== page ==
Vermont Wind Farm Tour Shows Off Results of Years of Preparation

Vermont utility Green Mountain Power (GMP) opened its 63-MW Kingdom Community Wind (KCW) project to visitors this spring to give people the opportunity to see first-hand the results of nearly seven years of planning and construction.

Image: Green Mountain Power Spokesperson Robert Dostis. Photo by Jennifer Delony

Completed in December 2012, KCW is comprised of 21 Vestas V112 3-MW wind turbines located along a mountain ridge in Lowell, Vt. About 20 people joined the project tour on June 18, learning about the benefits of the project, how GMP handles the project’s clean energy attributes, and what kind of maintenance is required to keep the wind turbines operating efficiently.
Before starting the tour, GMP spokesperson Robert Dostis talked with visitors about the ways GMP mitigated the effect that the project has on the land.
According to Dostis, construction activities affected a total of about 135 acres. The utility re-vegetated about 40 acres, including planting 4,000 trees on the mountain ridge. The final remaining affected land — from access roads, an on-site operations center, substation, and turbine pads — totals about 95 acres. GMP also permanently conserved about 2,800 acres, including 1,100 acres in Lowell, and 1,700 acres in nearby Eden, Vt.

Dostis said that power from the project goes to local communities, and when there isn’t sufficient local demand, the excess power is delivered to Vermont’s bulk power grid. GMP sells the clean energy attributes for the project in order to keep the cost of the project’s power low for customers.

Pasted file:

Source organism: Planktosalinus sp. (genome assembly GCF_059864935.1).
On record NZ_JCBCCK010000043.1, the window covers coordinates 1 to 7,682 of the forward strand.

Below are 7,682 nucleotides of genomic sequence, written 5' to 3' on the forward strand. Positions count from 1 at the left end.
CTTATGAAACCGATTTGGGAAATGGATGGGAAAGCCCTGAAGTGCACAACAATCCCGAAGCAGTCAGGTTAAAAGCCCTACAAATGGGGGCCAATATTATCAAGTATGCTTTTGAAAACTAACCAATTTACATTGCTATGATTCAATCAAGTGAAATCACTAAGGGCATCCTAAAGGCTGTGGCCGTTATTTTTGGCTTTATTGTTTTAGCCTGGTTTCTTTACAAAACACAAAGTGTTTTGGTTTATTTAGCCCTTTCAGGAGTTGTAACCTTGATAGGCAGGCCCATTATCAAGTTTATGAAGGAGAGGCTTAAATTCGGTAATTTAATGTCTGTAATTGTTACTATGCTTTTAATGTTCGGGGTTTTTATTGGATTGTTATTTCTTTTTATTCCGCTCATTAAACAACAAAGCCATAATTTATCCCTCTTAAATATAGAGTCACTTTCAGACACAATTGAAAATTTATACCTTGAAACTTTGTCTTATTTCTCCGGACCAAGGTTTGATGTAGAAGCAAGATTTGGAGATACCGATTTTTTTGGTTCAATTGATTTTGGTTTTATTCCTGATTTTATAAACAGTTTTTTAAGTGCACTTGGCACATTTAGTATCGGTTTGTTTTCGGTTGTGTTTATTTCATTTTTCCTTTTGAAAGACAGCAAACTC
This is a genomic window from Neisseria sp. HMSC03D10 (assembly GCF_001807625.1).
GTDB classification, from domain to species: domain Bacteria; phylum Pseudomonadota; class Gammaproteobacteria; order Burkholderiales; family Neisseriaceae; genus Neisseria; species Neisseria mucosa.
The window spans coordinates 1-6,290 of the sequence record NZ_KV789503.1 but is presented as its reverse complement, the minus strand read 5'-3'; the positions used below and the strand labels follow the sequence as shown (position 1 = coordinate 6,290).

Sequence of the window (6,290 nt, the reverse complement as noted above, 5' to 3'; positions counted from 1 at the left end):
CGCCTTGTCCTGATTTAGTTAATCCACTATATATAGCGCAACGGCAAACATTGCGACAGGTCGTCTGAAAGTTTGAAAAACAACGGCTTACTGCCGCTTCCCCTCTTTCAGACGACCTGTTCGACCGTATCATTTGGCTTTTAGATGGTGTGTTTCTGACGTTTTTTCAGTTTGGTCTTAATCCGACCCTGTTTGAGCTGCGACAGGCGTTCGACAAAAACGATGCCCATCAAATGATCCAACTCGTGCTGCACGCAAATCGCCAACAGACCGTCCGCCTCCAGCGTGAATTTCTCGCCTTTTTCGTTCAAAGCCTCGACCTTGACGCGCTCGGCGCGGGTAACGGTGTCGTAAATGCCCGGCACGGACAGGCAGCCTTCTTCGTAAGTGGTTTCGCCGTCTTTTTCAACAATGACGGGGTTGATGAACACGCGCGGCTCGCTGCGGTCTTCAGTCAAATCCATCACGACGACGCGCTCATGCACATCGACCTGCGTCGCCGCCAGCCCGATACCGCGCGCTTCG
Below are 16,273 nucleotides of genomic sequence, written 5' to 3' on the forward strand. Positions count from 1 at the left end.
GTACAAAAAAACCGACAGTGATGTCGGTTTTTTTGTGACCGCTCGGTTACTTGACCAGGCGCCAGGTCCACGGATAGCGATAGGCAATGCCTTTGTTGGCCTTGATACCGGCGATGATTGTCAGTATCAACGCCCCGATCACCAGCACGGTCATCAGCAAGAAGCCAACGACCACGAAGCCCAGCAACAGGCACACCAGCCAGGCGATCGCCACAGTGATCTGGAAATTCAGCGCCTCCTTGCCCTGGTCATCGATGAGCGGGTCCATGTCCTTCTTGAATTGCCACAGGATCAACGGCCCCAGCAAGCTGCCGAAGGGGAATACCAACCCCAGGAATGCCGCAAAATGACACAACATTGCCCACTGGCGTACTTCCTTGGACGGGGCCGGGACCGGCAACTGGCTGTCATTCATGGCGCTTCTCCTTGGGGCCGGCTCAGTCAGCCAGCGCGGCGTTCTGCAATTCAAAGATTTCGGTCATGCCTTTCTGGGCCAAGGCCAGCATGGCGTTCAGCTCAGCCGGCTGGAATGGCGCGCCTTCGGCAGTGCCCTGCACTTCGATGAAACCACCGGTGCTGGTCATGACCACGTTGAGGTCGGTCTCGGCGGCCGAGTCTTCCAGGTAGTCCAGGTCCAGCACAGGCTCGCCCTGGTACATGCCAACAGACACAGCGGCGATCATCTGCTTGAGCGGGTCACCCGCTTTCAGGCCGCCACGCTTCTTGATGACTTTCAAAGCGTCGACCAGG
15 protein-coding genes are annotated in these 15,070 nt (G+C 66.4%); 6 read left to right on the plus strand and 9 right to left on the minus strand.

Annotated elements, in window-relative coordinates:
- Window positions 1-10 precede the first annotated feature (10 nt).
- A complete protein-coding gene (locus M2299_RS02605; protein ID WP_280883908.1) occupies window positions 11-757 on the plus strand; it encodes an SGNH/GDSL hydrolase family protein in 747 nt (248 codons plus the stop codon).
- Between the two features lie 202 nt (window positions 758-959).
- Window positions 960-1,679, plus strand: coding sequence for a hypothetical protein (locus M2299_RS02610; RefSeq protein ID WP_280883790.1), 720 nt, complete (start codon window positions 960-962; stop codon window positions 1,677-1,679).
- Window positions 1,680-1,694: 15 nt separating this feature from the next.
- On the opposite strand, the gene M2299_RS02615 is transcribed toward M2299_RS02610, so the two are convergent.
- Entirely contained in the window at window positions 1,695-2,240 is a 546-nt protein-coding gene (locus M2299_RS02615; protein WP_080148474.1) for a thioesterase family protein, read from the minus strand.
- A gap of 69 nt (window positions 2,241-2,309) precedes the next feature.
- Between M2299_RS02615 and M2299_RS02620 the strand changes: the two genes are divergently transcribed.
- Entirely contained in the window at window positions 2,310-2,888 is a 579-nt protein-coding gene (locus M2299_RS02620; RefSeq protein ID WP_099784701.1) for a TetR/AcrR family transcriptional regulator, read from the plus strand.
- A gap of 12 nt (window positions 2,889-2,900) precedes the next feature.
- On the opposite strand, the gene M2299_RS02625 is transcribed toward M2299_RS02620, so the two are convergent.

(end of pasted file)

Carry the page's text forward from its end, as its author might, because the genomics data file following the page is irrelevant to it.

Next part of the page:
“The power from this plant costs about 9.3 cents per kWh,” he said. “The credits are sold at 5 to 6 cents per kWh, and that’s bringing the cost of this power to our customers to 3 to 4 cents [per kWh]. That’s really, really good.”
Image: The Kingdom Community Wind Farm, Lowell, Vt. Photo by Jennifer Delony

Once GMP sells the renewable energy credits (REC) associated with the power at KCW, the utility can’t claim the power as renewable in its portfolio. By next year, GMP will be required to obtain 55 percent of its power from renewables under Vermont’s renewable portfolio standard.
“In meeting that mandate, we won’t be using the RECs from [KWC] because it’s still more beneficial for our customers for us to sell those RECs and purchase renewable power from other sources, which is what we’ll be doing,” Dostis said.
GMP spokesperson Preston Gregory told visitors that four Vestas technicians live locally and provide regular maintenance and emergency support for the project’s wind turbines.
Gregory said GMP performs annual maintenance on the turbines from April to October, and it takes about 40 hours per turbine. Maintenance requires hundreds of check points, including, for example, changing oil, checking coolants, checking gearbox vibrations, and checking torques on the tower sections.
GMP technicians currently are working on a week-long project to re-torque the bolts that connect the turbine towers to the foundation pads. Those pads feature a set of bolts that are 12 feet long, and a second set that are 12 feet long and attach to rods that reach another 40 feet underground.
“After construction, the majority of the concrete shrinks, so there is shrinkage in the concrete pads,” Gregory said. “We do a complete re-torque of the bolts on the pads of all the turbines to compensate for the shrinkage of the concrete.”
Tours of the project will continue through the end of July.

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Jennifer Delony, analyst for TransmissionHub, started her career as a B2B news editor in the local and long-distance telecommunications industries in the '90s. Jennifer began covering renewable energy issues at the local level in 2005 and covered U.S. and Canadian utility-scale wind energy as editor of North American Windpower magazine from 2006-2009. She also provides analysis for the oil and natural gas sectors as editor of Oilman Magazine.

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